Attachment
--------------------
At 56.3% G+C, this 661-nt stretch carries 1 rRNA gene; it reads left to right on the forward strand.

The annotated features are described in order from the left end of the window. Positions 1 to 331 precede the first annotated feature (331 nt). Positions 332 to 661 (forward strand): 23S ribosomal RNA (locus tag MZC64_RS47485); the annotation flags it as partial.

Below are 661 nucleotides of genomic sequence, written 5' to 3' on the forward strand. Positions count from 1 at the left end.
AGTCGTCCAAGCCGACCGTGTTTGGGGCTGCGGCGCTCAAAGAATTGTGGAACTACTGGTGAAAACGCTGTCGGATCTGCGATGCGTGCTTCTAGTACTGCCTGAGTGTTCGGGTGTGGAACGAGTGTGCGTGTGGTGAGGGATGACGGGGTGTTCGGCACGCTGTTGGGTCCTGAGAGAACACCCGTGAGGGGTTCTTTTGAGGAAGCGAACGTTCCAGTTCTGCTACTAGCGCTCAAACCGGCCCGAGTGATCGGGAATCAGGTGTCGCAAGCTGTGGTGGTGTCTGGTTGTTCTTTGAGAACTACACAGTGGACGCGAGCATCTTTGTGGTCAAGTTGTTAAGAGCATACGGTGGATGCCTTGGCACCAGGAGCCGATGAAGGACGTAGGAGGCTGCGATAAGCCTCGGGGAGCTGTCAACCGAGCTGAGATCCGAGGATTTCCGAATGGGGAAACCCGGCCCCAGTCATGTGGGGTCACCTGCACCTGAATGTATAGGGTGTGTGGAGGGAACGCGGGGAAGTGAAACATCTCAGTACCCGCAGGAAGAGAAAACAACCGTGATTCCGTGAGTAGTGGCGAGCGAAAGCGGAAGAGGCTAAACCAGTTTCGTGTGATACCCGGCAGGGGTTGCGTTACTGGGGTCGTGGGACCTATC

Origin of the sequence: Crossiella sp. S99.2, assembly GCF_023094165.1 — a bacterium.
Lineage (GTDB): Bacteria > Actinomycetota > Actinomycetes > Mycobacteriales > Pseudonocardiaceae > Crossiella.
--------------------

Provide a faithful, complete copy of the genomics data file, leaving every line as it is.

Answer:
At 56.3% G+C, this 661-nt stretch carries 1 rRNA gene; it reads left to right on the forward strand.

The annotated features are described in order from the left end of the window. Positions 1 to 331 precede the first annotated feature (331 nt). Positions 332 to 661 (forward strand): 23S ribosomal RNA (locus tag MZC64_RS47485); the annotation flags it as partial.

Below are 661 nucleotides of genomic sequence, written 5' to 3' on the forward strand. Positions count from 1 at the left end.
AGTCGTCCAAGCCGACCGTGTTTGGGGCTGCGGCGCTCAAAGAATTGTGGAACTACTGGTGAAAACGCTGTCGGATCTGCGATGCGTGCTTCTAGTACTGCCTGAGTGTTCGGGTGTGGAACGAGTGTGCGTGTGGTGAGGGATGACGGGGTGTTCGGCACGCTGTTGGGTCCTGAGAGAACACCCGTGAGGGGTTCTTTTGAGGAAGCGAACGTTCCAGTTCTGCTACTAGCGCTCAAACCGGCCCGAGTGATCGGGAATCAGGTGTCGCAAGCTGTGGTGGTGTCTGGTTGTTCTTTGAGAACTACACAGTGGACGCGAGCATCTTTGTGGTCAAGTTGTTAAGAGCATACGGTGGATGCCTTGGCACCAGGAGCCGATGAAGGACGTAGGAGGCTGCGATAAGCCTCGGGGAGCTGTCAACCGAGCTGAGATCCGAGGATTTCCGAATGGGGAAACCCGGCCCCAGTCATGTGGGGTCACCTGCACCTGAATGTATAGGGTGTGTGGAGGGAACGCGGGGAAGTGAAACATCTCAGTACCCGCAGGAAGAGAAAACAACCGTGATTCCGTGAGTAGTGGCGAGCGAAAGCGGAAGAGGCTAAACCAGTTTCGTGTGATACCCGGCAGGGGTTGCGTTACTGGGGTCGTGGGACCTATC

Origin of the sequence: Crossiella sp. S99.2, assembly GCF_023094165.1 — a bacterium.
Lineage (GTDB): Bacteria > Actinomycetota > Actinomycetes > Mycobacteriales > Pseudonocardiaceae > Crossiella.